Life & Culture

Money Mensch: Mis-selling: get your cash back


If you have taken out a loan or credit card in the past six years, you could be in line for a huge payout. Anyone whose bank flogged them useless payment protection insurance (PPI) could get thousands in compensation.

Without doubt, PPI is the biggest mis-selling scandal for years.

The Financial Ombudsman just reported complaints trebling, with 89 per cent of them decided in the consumer’s favour. Not a day goes by without someone emailing me about another reclaim of thousands.

Does this apply to you?

Many people are paying for this policy but are unaware that they have got it.

Everybody, and I mean everybody, who has had a loan or credit card in the past six years should check if PPI was part of it. If so, there is a chance you were mis-sold. This applies even if the loan or card is now closed.

The reason people are unaware of the product, or at least unaware of its huge cost, is that it is commonly wrapped up as part of loan repayments. Typically, on a £5,000 loan over five years, £25 of the monthly repayment will be for this legally optional insurance, that is £1,500 over the life of the loan –— often substantially more than the interest on the loan.

Many lenders have been making far more money out of PPI sales than the interest on the loan itself.

Thankfully, since I first started ranting about this, outrage has spread. Even the big beasts of the Financial Services Authority and the Competition Commission have been investigating the PPI market. Soon, lenders selling PPI within a week of flogging a loan may be banned.
Can you cut the cost?

PPI in itself is not a bad policy. It can be useful for those wanting to cover loan repayments in the event of accident, sickness or unemployment. The big problem is that most people who have it are paying up to ten times over the odds. Instead, it is worth considering getting cover from specialist insurers like Paymentcare or British Insurance for fraction of the cost. Yet do not consider ditching and switching if you have developed a medical condition since taking out your policy, or if there is a chance of redundancy. New policies will not cover these, but your existing one will.

Were you mis-sold?
The categories of mis-selling are vast, so here is a brief rundown. If any seem to apply, go to my full guide at, where you can read about a category in full detail and download template letters.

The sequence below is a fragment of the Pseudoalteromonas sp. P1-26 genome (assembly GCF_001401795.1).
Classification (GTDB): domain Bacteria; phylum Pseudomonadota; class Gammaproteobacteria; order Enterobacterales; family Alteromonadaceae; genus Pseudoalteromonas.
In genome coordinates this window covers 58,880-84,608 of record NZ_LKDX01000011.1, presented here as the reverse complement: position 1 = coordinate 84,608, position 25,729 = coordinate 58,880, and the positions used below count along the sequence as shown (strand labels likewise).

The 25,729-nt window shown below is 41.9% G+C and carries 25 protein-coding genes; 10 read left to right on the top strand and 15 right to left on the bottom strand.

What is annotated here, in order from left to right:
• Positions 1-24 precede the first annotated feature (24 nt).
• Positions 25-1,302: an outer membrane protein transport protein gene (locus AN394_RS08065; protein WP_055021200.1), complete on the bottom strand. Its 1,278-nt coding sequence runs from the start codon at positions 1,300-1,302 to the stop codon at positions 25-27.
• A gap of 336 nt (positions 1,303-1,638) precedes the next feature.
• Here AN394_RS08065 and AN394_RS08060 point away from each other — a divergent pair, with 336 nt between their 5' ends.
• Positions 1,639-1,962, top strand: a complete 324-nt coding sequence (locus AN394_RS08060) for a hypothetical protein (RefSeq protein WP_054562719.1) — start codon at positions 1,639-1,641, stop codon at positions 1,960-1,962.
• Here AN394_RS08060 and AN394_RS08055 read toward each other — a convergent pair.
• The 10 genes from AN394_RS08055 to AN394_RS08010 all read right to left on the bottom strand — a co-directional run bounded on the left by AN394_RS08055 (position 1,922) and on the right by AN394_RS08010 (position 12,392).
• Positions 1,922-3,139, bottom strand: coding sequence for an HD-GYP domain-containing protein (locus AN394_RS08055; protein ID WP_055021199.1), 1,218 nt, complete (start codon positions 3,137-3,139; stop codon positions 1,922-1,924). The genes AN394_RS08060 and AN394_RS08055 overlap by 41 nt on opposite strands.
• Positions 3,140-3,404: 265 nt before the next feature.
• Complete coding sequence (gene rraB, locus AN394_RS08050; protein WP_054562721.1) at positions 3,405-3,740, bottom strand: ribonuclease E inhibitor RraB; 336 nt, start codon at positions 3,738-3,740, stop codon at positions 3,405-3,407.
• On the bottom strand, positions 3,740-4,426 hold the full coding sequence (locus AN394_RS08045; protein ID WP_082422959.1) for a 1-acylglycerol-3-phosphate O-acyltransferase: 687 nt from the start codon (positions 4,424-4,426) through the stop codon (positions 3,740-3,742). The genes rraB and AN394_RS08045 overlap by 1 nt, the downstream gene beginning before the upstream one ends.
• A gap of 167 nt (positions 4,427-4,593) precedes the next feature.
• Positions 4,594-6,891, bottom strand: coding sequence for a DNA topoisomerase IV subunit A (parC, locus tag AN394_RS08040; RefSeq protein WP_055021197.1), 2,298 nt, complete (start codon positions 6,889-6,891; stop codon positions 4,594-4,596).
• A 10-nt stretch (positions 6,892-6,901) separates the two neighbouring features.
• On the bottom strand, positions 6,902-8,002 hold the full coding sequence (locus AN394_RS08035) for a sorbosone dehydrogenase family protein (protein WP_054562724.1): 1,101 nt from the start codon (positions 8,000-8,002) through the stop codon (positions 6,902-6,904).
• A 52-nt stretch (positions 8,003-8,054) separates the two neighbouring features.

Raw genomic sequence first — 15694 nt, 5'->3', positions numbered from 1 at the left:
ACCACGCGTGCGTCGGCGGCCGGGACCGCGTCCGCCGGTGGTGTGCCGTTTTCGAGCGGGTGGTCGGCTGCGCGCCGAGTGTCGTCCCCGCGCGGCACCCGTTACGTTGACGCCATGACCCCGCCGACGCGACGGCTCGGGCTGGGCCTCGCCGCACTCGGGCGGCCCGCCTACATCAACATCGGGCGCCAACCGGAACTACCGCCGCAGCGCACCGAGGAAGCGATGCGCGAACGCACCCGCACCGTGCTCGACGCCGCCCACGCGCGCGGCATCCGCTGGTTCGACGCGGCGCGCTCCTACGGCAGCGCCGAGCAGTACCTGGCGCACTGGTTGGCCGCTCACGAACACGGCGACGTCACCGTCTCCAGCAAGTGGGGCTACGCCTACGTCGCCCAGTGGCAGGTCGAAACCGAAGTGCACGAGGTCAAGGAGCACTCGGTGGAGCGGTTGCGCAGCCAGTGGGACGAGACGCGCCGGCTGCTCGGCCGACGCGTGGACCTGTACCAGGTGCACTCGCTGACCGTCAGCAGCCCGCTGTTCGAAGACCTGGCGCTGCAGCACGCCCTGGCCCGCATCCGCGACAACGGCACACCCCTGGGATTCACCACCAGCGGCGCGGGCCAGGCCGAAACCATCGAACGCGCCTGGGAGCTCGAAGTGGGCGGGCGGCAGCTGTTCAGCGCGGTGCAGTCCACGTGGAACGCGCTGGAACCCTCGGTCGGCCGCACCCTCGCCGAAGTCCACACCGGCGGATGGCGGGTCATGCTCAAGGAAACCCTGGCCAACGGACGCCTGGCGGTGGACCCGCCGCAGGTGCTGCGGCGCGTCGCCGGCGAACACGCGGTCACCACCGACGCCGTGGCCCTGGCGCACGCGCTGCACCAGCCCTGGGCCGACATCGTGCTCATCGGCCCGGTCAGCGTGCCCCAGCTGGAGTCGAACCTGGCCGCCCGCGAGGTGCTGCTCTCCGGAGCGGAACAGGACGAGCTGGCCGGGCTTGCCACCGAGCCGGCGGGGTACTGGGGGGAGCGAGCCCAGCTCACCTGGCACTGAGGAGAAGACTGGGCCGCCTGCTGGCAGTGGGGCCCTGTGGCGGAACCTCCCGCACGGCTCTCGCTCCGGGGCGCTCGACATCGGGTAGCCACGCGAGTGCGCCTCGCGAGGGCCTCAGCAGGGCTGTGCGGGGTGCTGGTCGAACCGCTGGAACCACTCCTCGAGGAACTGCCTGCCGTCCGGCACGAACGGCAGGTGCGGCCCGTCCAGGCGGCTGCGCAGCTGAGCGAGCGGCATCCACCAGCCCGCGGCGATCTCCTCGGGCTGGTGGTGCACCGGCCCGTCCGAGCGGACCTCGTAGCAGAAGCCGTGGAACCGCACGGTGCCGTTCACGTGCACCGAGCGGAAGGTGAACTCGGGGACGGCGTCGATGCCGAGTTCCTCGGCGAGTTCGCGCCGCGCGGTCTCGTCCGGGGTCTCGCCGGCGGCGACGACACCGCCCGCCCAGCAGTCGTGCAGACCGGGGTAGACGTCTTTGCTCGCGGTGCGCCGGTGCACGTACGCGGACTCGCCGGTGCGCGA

Were you told or sold the wrong thing?
This covers everything from being told the insurance was compulsory, to not knowing you would even purchased PPI, to the fact that you were already covered through your work or partner.

Were you self-employed, unemployed or redundant?
If so, and the policy included unemployment cover, it is possible you were sold something that simply wasn’t protecting you.

Have you had medical problems in the past?
If you had medical problems when you took out the policy, and it was not explained they were excluded, you may have been mis-sold.

Has your provider already been fined for PPI problems?
Many major providers, including Alliance & Leicester, Egg and Capital One have been fined for not treating customers fairly.

Finally, were you sold a single premium loan policy?
This is the now banned system, where the whole cost of the insurance is added to the big lump sum at the start of the agreement, and then repaid over the term of the loan. If you had one of these and tried to change your agreement, you may be entitled to a partial refund.
Reclaim, Reclaim, Reclaim

Staggeringly, getting thousands of pounds back is not difficult.

Step 1. You must always first write to your lender, tell them you think you were mis-sold the policy and ask for your money back. Expect a rejection; that does not mean you don’t have a case, just it’s trying to put you off.

Step 2. Now we get to the main stage. Here you complain to the Financial Ombudsman Service, an independent body which can adjudicate and offer compensation. Over the last year, almost 90 per cent of complaints which reached the FOS have been adjudicated in the consumer’s favour, and it’s a totally free service.

You will probably have seen ads from claims handling companies offering to do it for you, yet they usually take 25 per cent plus of what you get back, which can be thousands. Many people can do this simply themselves, using the free template letters at

I would love you to be one of the people I hear from soon telling me you have just got a cheque for thousands of pounds.

The Financial Ombudsman

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